"He was in good spirits with us, typical Jay, so I think it certainly made us all feel a lot better knowing that we had the opportunity to talk to him. Typical Jay is a very good Jay," defenseman Alex Pietrangelo said.
The 36-year old Bouwmeester suffered a cardiac episode during the first period of Tuesday night's game against the Anaheim Ducks. General manager Doug Armstrong said during a news conference in Las Vegas on Wednesday that Bouwmeester was unresponsive after collapsing on the bench. A defibrillator was used and he regained consciousness immediately before being taken to an Anaheim hospital.
"He is doing very well and is currently undergoing a battery of tests. Things are looking very positive," Armstrong said.
Pietrangelo — who was one of the first to call for help after Bouwmeester slumped over with 7:50 left in the first period — said he visited Bouwmeester in the hospital Tuesday night and the rest of team got to see him via FaceTime. The team stayed overnight in Southern California before taking a chartered flight to Las Vegas, where they will play the Golden Knights on Thursday.
Bouwmeester's father was at the game as part of the team's annual dads trip and accompanied his son to the hospital.
The team had a meeting at the hotel in Las Vegas before the media was allowed in. Several players remained for the news conference and appeared shaken and tired after a long night and morning.
"It's hard to even explain, it happened so fast, it felt like it was an eternity for us," Pietrangelo said. "It's not easy to see anybody go through it, let alone your close friend and teammate that you spend every day with. Certainly, we're lucky to have each other anytime you're going through something like this."
While Bouwmeester remains hospitalized, the Blues are trying to refocus on hockey. The defending Stanley Cup champions lead the Western Conference with 73 points but the gap between the top three teams in the Central Division was only four points going into Wednesday's games.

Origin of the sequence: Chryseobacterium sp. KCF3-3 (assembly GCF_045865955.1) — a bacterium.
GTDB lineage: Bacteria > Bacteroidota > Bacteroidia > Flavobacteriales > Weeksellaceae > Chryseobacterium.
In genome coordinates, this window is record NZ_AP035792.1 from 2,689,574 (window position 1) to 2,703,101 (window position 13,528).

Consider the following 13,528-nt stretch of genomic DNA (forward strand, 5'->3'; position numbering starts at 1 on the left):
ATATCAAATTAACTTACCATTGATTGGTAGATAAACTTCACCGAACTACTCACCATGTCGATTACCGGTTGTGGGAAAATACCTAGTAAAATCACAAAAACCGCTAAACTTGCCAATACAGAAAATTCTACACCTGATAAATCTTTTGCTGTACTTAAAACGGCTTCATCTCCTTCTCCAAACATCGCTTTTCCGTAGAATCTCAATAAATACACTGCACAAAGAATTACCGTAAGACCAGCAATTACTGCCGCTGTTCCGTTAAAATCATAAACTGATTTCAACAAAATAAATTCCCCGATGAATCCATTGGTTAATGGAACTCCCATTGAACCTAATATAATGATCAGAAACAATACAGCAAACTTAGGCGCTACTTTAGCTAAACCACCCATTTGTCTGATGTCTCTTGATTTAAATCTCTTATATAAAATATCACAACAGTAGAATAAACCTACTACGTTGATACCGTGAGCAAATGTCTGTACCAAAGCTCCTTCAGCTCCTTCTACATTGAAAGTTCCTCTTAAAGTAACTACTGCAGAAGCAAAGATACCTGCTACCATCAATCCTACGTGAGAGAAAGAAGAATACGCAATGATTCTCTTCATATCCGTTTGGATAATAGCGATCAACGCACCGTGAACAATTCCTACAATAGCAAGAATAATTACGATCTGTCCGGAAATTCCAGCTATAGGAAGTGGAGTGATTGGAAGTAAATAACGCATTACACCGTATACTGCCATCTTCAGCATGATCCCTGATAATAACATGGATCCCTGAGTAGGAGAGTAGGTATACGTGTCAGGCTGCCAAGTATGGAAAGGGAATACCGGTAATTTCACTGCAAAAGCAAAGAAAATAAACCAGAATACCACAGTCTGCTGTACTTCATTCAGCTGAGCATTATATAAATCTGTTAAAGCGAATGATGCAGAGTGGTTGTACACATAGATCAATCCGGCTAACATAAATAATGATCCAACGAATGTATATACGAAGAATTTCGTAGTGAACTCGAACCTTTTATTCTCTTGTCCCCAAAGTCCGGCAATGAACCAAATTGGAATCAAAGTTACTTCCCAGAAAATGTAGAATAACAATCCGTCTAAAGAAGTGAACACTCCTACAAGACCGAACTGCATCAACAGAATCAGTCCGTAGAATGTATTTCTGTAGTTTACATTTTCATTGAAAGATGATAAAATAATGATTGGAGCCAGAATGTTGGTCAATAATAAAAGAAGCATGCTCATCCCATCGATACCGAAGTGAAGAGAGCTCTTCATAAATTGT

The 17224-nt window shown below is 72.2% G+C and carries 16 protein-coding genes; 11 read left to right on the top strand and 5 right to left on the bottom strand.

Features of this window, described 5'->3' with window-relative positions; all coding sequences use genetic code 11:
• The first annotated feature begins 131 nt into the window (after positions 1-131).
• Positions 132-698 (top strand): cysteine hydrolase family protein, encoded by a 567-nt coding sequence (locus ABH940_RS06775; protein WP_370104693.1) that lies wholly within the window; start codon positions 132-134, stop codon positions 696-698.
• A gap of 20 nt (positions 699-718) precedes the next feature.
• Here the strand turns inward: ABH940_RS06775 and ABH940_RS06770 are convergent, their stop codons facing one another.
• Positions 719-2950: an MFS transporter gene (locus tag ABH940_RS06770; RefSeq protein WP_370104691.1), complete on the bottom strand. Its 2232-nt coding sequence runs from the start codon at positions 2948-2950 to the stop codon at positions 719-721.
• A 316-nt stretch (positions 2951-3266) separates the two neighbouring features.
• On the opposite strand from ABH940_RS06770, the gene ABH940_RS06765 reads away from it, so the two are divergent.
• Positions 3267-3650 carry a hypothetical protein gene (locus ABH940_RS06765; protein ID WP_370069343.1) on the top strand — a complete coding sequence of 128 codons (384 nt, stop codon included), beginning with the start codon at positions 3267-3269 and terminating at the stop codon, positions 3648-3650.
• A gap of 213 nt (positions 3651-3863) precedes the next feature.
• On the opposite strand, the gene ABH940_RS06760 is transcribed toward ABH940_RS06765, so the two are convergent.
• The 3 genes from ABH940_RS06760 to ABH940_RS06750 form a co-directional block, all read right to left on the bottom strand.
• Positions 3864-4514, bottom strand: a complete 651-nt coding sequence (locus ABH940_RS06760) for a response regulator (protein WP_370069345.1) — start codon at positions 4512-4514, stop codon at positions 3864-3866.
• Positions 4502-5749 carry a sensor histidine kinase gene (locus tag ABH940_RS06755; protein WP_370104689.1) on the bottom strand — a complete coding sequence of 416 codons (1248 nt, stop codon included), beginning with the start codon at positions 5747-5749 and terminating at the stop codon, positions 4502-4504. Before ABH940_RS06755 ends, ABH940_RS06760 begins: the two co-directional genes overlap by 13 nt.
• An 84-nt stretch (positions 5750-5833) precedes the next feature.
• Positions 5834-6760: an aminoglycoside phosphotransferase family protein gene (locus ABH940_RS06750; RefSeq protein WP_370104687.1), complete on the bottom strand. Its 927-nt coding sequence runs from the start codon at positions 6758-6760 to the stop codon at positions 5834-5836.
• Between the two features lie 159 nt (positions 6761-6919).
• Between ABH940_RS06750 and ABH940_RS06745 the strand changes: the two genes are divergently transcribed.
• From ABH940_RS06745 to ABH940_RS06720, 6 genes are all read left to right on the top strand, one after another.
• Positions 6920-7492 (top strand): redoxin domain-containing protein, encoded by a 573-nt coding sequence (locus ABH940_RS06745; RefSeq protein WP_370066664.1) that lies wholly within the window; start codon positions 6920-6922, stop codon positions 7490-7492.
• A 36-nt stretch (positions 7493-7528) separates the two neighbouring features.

Armstrong and players lauded the Ducks and Blues medical staffs for their quick work.
"How quickly they got on there to revive Jay to get him back is a testament to the work that is done and a testament to the NHLPA and the NHL for making sure that teams do all the proper work behind the scenes and have the people in the right spots, that are there to help the guys if anything happens," Armstrong said.
The NHL has had standards in place to deal with potential life-threatening cardiac problems for several seasons. They include having a team physician within 50 feet of the bench. An orthopedic surgeon and two other doctors are also nearby.
Defibrillators must also be in close range. The home team has one on its bench and the away team must have theirs no further away than their locker room. Each medical team regularly rehearses the evacuation of a severely injured player before the season and all players are screened for serious cardiac conditions.
The last player to collapse on an NHL bench before Bouwmeester was Dallas forward Rich Peverley in 2014. Peverley had an irregular heartbeat, and the quick response of emergency officials made sure he was OK. Detroit's Jiri Fischer had a similar episode in 2005.
"The Peverley and Fischer incidents and now Bouwmeester reminded us all how important it is to have team doctors close to players' benches and defibrillators easily accessible in short notice," said Edmonton Oilers general manger Ken Holland, who was with Detroit in 2005 when Fischer collapsed on the bench. "It has probably saved all their lives. Incredible job by league and team medical people."
Bouwmeester — who is in his 17th NHL season — was skating in his 57th game this season and the 1,241st of his NHL career. He had skated 1:20 in his last shift before collapsing and logged 5:34 of ice time as the game got going.
The Blues and Ducks are talking with the league about making up the game, which was postponed. Armstrong said a full 60 minutes will be played and it will resume with the game tied at 1.